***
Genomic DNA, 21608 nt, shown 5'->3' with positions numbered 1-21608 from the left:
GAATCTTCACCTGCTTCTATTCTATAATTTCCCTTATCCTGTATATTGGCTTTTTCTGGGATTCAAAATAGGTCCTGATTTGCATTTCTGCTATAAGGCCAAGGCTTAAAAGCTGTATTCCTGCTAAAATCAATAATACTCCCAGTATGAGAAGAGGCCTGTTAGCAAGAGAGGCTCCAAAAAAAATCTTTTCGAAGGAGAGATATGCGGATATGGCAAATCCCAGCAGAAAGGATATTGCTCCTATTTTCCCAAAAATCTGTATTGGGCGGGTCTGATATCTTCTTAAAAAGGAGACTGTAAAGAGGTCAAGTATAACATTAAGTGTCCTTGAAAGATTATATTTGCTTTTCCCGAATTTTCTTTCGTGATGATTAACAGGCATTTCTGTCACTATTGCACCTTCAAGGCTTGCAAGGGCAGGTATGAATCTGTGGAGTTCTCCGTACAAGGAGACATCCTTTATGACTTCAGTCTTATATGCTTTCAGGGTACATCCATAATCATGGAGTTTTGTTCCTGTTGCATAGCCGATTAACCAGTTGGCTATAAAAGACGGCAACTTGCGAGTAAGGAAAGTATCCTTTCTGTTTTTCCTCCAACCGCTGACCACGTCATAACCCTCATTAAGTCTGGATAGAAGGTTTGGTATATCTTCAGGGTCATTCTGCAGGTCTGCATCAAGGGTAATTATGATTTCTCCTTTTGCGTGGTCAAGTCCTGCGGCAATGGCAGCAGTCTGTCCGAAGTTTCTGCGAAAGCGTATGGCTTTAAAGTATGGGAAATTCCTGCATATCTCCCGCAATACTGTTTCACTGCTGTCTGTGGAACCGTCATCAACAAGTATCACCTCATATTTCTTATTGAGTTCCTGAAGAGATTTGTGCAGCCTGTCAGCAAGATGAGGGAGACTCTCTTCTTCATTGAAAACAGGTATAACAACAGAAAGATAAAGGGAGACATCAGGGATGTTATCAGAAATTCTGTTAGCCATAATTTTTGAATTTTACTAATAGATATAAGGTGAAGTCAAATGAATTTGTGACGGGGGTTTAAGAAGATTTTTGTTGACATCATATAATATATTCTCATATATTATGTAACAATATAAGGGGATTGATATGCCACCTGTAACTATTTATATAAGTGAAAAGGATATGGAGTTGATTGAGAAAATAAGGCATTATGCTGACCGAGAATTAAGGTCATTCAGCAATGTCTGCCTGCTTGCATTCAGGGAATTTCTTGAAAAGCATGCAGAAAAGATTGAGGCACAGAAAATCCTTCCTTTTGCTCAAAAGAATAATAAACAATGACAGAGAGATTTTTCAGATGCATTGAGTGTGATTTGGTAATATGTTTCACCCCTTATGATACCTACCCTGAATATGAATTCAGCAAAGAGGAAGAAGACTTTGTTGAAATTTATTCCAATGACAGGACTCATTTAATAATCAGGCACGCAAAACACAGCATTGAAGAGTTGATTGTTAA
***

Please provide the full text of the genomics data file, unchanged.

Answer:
Genomic DNA, 21608 nt, shown 5'->3' with positions numbered 1-21608 from the left:
GAATCTTCACCTGCTTCTATTCTATAATTTCCCTTATCCTGTATATTGGCTTTTTCTGGGATTCAAAATAGGTCCTGATTTGCATTTCTGCTATAAGGCCAAGGCTTAAAAGCTGTATTCCTGCTAAAATCAATAATACTCCCAGTATGAGAAGAGGCCTGTTAGCAAGAGAGGCTCCAAAAAAAATCTTTTCGAAGGAGAGATATGCGGATATGGCAAATCCCAGCAGAAAGGATATTGCTCCTATTTTCCCAAAAATCTGTATTGGGCGGGTCTGATATCTTCTTAAAAAGGAGACTGTAAAGAGGTCAAGTATAACATTAAGTGTCCTTGAAAGATTATATTTGCTTTTCCCGAATTTTCTTTCGTGATGATTAACAGGCATTTCTGTCACTATTGCACCTTCAAGGCTTGCAAGGGCAGGTATGAATCTGTGGAGTTCTCCGTACAAGGAGACATCCTTTATGACTTCAGTCTTATATGCTTTCAGGGTACATCCATAATCATGGAGTTTTGTTCCTGTTGCATAGCCGATTAACCAGTTGGCTATAAAAGACGGCAACTTGCGAGTAAGGAAAGTATCCTTTCTGTTTTTCCTCCAACCGCTGACCACGTCATAACCCTCATTAAGTCTGGATAGAAGGTTTGGTATATCTTCAGGGTCATTCTGCAGGTCTGCATCAAGGGTAATTATGATTTCTCCTTTTGCGTGGTCAAGTCCTGCGGCAATGGCAGCAGTCTGTCCGAAGTTTCTGCGAAAGCGTATGGCTTTAAAGTATGGGAAATTCCTGCATATCTCCCGCAATACTGTTTCACTGCTGTCTGTGGAACCGTCATCAACAAGTATCACCTCATATTTCTTATTGAGTTCCTGAAGAGATTTGTGCAGCCTGTCAGCAAGATGAGGGAGACTCTCTTCTTCATTGAAAACAGGTATAACAACAGAAAGATAAAGGGAGACATCAGGGATGTTATCAGAAATTCTGTTAGCCATAATTTTTGAATTTTACTAATAGATATAAGGTGAAGTCAAATGAATTTGTGACGGGGGTTTAAGAAGATTTTTGTTGACATCATATAATATATTCTCATATATTATGTAACAATATAAGGGGATTGATATGCCACCTGTAACTATTTATATAAGTGAAAAGGATATGGAGTTGATTGAGAAAATAAGGCATTATGCTGACCGAGAATTAAGGTCATTCAGCAATGTCTGCCTGCTTGCATTCAGGGAATTTCTTGAAAAGCATGCAGAAAAGATTGAGGCACAGAAAATCCTTCCTTTTGCTCAAAAGAATAATAAACAATGACAGAGAGATTTTTCAGATGCATTGAGTGTGATTTGGTAATATGTTTCACCCCTTATGATACCTACCCTGAATATGAATTCAGCAAAGAGGAAGAAGACTTTGTTGAAATTTATTCCAATGACAGGACTCATTTAATAATCAGGCACGCAAAACACAGCATTGAAGAGTTGATTGTTAA